Management of 30 infected nonunited tibial fractures by Ilizarov external fixator with acute shortening distraction technique with consideration of the causative organism

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Long-standing infected nonunion and gap nonunion tibial fractures are difficult to treat and pose a challenging problem to orthopaedic surgeons. They may lead to residual deformity, persistent infection, knee or ankle contracture, and, at worst, can result in a painful and useless limb requiring amputation.


This prospective study involved 30 patients (27 males and three females) with infected tibial nonunions treated by Ilizarov external fixation with acute shortening and distraction. The mean age was 40 yr with an average bone defect of 3.85 cm (range 2.5 cm to 6 cm). The duration of nonunion before treatment ranged from 6 to 48 mo with an average of 14 mo. The average number of prior surgeries was 1.5 (range 1 to 4). Eleven (36.66%) of the 30 patients had overlying soft-tissue compromise. The causative bacteria were identified and treated with the appropriate antibiotic for at least 6 wk (range 6 to 12 wk).


Most infected nonunited fractures in this series (86.66%) occurred in the productive age (four in the 3rd, eight in the 4th, nine in the 5th, and 5 in the 6th decades of life) indicating the socioeconomic impact of this severe injury. The time to consolidation ranged from 3.5 mo to 9 mo, with an average of 6 mo. All fractures united except one (3.33%), with 19 (63.27%) and eight (26.64%) patients having an excellent and good result and two (6.66%) patients having a fair result when applying the Association for the Study and Application of the Method of Ilizarov (ASAMI) classification. Functional results per ASAMI were 12 (39.96%), and 14 (46.62%) patients had excellent and good results. Twenty-seven (89.91%) had bony consolidation with complete remission of infection. The most common isolated bacteria were Staphylococcus aureus (10 patients) and Staphylococcus epidermis (four patients). The most common complication was pin track infection which occurred in all patients. All were uneventfully treated with proper wire/pin care and the appropriate antibiotics.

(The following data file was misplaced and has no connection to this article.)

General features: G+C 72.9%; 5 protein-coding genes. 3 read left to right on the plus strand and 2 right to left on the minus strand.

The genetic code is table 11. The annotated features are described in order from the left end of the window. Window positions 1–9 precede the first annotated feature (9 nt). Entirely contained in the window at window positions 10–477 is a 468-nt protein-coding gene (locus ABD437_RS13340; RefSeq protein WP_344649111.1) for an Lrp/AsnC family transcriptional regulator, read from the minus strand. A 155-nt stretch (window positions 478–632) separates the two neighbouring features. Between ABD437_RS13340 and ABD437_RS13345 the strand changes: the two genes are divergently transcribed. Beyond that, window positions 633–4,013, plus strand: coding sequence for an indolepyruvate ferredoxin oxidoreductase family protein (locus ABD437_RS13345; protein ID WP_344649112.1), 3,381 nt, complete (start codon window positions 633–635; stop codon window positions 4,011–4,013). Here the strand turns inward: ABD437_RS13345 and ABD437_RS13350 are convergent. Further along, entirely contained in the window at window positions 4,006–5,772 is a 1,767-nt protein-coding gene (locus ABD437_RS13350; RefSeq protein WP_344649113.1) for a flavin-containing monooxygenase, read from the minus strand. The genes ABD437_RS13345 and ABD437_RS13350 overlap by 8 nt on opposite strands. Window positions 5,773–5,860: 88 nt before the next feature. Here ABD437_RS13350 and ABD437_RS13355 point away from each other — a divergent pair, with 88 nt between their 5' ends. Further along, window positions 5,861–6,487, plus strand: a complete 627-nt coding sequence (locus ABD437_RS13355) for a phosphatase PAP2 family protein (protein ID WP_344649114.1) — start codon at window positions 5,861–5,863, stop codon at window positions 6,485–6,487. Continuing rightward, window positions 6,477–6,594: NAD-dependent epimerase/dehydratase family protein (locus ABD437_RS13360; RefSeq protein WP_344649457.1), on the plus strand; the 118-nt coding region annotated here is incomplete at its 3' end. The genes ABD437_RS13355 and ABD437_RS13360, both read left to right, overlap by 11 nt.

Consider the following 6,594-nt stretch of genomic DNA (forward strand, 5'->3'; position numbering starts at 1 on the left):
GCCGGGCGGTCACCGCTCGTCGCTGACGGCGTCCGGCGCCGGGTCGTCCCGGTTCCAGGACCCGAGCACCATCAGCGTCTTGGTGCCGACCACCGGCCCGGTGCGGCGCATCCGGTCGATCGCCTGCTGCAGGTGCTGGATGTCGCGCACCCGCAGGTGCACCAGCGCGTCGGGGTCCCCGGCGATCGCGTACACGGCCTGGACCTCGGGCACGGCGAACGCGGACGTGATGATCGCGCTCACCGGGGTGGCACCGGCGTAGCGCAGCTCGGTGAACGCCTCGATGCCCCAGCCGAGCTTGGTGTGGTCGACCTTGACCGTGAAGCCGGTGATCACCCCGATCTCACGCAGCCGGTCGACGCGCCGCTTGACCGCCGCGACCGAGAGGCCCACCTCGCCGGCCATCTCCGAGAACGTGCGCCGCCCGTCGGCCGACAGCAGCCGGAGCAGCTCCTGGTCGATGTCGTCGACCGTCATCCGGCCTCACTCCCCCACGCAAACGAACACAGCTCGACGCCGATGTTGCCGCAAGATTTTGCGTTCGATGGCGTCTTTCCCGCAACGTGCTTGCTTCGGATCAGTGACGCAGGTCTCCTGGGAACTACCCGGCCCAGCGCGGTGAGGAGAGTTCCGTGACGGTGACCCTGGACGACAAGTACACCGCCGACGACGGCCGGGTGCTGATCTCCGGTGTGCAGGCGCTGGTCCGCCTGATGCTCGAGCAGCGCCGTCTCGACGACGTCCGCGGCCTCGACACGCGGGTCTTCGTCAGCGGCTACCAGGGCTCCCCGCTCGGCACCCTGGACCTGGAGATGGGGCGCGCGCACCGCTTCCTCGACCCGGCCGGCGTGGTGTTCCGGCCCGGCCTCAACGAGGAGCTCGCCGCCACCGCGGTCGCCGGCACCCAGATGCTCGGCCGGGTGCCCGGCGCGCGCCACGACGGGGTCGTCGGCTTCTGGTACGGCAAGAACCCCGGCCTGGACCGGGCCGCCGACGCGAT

Ilizarov fixation with acute shortening distraction technique is a safe and reliable method for treatment of infected tibial nonunion, however, with the potentially devastating complication of vascular injury during acute compression. The amount of acute shortening is done on an individualized basis as we could not identify safe limits for acute shortening. This technique deals with soft-tissue defects that may require treatment and precludes the need for complex microvascular procedures and secondary bone grafting at the fracture site.

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